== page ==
• 7. McDonald’s Franceon the concept of gigantic American-style burgers with the MegaMac – essentially a Big Mac with four meat pattiesinstead of two. 7Canada is the third largest market for McDonald’s, second in international markets. McDonald’s Canada also had animportant driving figure from very early on. George A. Cohon started as a franchisee and ultimately helped to develop andunite McDonald’s restaurants all over Canada. In 1971 he was named President and CEO of McDonald’s RestaurantsCanada. By 1977 McDonald’s was coast-to-coast in Canada and became the country’s largest foodservice organizationin 1981. By the late 1980’s and early 1990s, under the direction of Mr. Cohon, McDonald’s Canada gained enough cloutto be able to take the initiative to open its own restaurants in another country – Russia. Contributions from Canadiansubsidiaries remained important throughout the 1990s, even to the point that the McFlurry, a Canadian invention, wasadded to McDonald’s menus across the globe. 8As with McDonald’s Japan, the inclusion of local executives and franchise agreements allowed for internationallystandard menu items as well as other items with local flare. A couple of extreme examples are the McLobster Roll andPoutine, consisting of “French fries topped with cheese curds and gravy.”9The United Kingdom is the fourth largest market, but the first location in that country (3000th globally) opened with littlefanfare in 1974. The company started a television and cinema marketing campaign in the following years and continuedto add locations across the country until McDonald’s corporate assumed total control of the subsidiary in 1983. Over theyears McDonalds has mitigated legal, ethical and environmental problems including concerns about human health. Earlytransparency with nutrition reporting and supply sources as well as the more recent incorporation of healthier menuoptions have helped to drive further expansion. 10The unique menu items of interest seem to revolve around the aforementioned health concerns. The McDonald’s UnitedKingdom website has whole sections for Deli and Salads. Customers have the option of a sandwich or a wrap eachserved with a patty consisting of chickpeas, coriander and cumin. There are four different chicken salads from which to7 http://www.tofugu.com/2008/11/02/the-japanese-mcdonalds-menu-im-actually-lovin-it/8 http://www.mcdonalds.ca/9 http://foodnetworkhumor.com/2009/07/mcdonalds-menu-items-from-around-the-world-40-pics/10 www.mcspotlight.orgThink Global, Act Local 7
  • 8. McDonald’s Francechoose. Of the six total sides offered, three are healthy options: garden salad (not counted above), carrot sticks, and afruit bag. 11McDonald’s employs the ‘Think Global, Act Local’ mantra and it appears to be working. Though the company iscontinuously expanding, when entering new markets it adapts to suit local food preferences and customs. For example,the location in Jerusalem is kosher, restaurants in Arab countries use "Halal" menus that adhere to Islamic laws for foodpreparation, locations in India use lamb instead of beef, Japanese restaurants offer shrimp, German sites sell beer, andItaly offers cakes and tarts.In FranceOpening in 1979, Strasbourg, France seemed to be a clear choice for McDonald’s move into the country. Being so closeto Germany, residents in Strasbourg were already familiar with the McDonald’s brand. But the brand quickly realized thatit needed to adopt in order to last.Burger King entered the French market in 1981. During this time, fast food was not a huge industry in France. In fact, theFrench just about opposed the food due to their preference towards quality cuisine. Burger King’s strategy of“transplanting the American restaurant” failed and by 1997, BK had closed its 39 French stores. But this failure can bemore attributed to Burger King’s lack of regard towards the French culture. Other fast food chains that accommodatedthe French thrived. From 1983 to 1996, the fast-food industry in France grew by nearly 1,500 restaurants. Overall, themarket value increased 5 times while McDonald’s expanded to 542 restaurants. Its strongest competitor, Quick, grew to258 restaurants.Perhaps the most important success factor for McDonald’s in France was its ability to cater to the French consumer. In1995, McDonald’s began using French cheeses such as chevre and bleu, rather than cheddar. They also added whole-grain French mustard sauce to the menu. Three separate campaigns have added huge success to the brand.“Uniquely French”Serving high end coffee and pastries at a separate counter, McCafe has brought the French coffee shop feel toMcDonald’s. The French baking conglomerate, The Holder Group, supplies all the pastries – products with an 80% profitmargin. “I set up taste tests for my friends between McDonald’s macaroons and those of Lauduree, and almost no one11 www.mcdonalds.co.ukThink Global, Act Local 8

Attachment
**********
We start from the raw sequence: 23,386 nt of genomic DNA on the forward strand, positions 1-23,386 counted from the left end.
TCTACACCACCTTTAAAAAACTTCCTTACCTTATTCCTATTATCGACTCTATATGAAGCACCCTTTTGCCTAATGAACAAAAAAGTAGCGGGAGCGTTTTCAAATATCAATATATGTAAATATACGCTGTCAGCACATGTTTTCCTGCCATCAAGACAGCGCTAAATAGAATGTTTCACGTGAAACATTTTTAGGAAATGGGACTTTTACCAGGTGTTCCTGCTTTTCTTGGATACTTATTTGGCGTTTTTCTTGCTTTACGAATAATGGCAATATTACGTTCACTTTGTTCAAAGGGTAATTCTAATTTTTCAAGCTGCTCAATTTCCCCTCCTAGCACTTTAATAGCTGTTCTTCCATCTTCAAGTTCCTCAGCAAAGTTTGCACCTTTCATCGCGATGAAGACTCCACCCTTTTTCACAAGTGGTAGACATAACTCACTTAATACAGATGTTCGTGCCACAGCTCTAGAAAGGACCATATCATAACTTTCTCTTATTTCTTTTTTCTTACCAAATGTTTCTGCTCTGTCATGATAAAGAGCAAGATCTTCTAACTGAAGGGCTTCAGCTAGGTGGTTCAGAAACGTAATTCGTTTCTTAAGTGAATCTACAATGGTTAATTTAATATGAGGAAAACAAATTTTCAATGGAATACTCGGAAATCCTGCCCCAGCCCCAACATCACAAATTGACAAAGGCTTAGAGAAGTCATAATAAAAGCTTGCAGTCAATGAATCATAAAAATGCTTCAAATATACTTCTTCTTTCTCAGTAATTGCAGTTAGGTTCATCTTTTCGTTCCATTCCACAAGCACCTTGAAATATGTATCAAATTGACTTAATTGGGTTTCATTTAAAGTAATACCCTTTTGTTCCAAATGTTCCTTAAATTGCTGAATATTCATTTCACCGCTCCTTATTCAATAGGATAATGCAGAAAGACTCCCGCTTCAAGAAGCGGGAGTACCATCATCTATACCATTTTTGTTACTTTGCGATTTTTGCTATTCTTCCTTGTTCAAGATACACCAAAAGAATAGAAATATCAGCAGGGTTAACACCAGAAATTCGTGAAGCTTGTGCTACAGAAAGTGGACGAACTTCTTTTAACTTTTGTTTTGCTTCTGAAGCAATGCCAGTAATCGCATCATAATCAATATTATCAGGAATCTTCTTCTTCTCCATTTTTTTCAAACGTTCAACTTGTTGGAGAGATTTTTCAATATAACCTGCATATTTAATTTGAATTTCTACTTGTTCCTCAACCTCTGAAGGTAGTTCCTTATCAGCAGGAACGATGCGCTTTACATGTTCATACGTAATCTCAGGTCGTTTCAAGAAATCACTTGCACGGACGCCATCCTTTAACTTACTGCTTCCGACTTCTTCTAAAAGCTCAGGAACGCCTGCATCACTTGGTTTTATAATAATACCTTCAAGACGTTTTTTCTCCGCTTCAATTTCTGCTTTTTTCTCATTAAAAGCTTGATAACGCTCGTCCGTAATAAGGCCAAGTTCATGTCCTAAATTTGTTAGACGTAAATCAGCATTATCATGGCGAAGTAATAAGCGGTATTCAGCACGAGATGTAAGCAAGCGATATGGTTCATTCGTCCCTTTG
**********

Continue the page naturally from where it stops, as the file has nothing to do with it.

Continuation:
• 9. McDonald’s Francecan tell the difference,” states Alexis Lemoine of McDonald’s France. 12 The addition of McCafe not only adds to theembourgeoisement of the brand’s image, it also increased revenue by 5%. The addition of coffee and dessert has alsoresulted in the average consumer spending nearly $15 per visit (4x what the US consumer spends).McDonald’s introduced the McBaguette in August 2011. Considering that the French consume 9x more sandwiches thanhamburgers (70% of these sandwiches are served on baguettes), adding this bread option was a necessary step. OneMcDonald’s spokesman commented that “today, we are a part of French daily life. Our priority is to integrate locally whileoffering out traditional products…The French are passionate about bread and crazy about baguettes. We’re graduallyresponding to a natural demand.”13 The non-franchised fast-food industry was controlled by the thousands of Frenchbakeries around the country. Adding the baguette to the menu allowed McDonald’s to move into this market as well.The McSalad restaurant may be the furthest play from traditional McDonald’s. Targeting wealthier business workers,McSalad is an all-salad restaurant. Allowing customers to place orders online, McSalad can maximize the short lunchbreak. You won’t find any burgers, fries, or shakes in a McSalad restaurant – only the very healthy stuff.McDonald’s France has also made huge strides in the green movement. Partnering with Greenpeace, McDonald’s aimspromote a strong environmentally friendly image. Aiming to reducing gas emissions by over 50%, recycling seventhousand tons of frying oil for bio-diesel fuel, and exchanging the red background in its logo for green, McDonald’sFrance has taken great efforts to improve its reputation.The restaurant chain recently spent $5 million on renovations to create an ambiance within its stores. Hard, plasticfurniture has been replaced with sleek, modern, and comfortable furniture. In 2005, free wifi was added in eachrestaurant (US McDonald’s did this in 2010). The subdued signage is also very different than that of the US. The goldenarches are not as prominent and many people don’t realize they are passing a McDonald’s until they are right in front of it.Restaurants are all locally-owned franchises. The chain currently has a growth rate of about 30 restaurants per year. Theaverage employee age has increased to 26, while turnover rate remains at about 80%. To combat this issue, McDonald’sFrance has instituted a series of reward programs and readily gives its employees diplomas and certificates for theirachievements. In addition, employees from each store are brought in for marketing and product launch decisions.12 http://knowledge.wharton.upenn.edu/article.cfm?articleid=290613 ibidThink Global, Act Local 9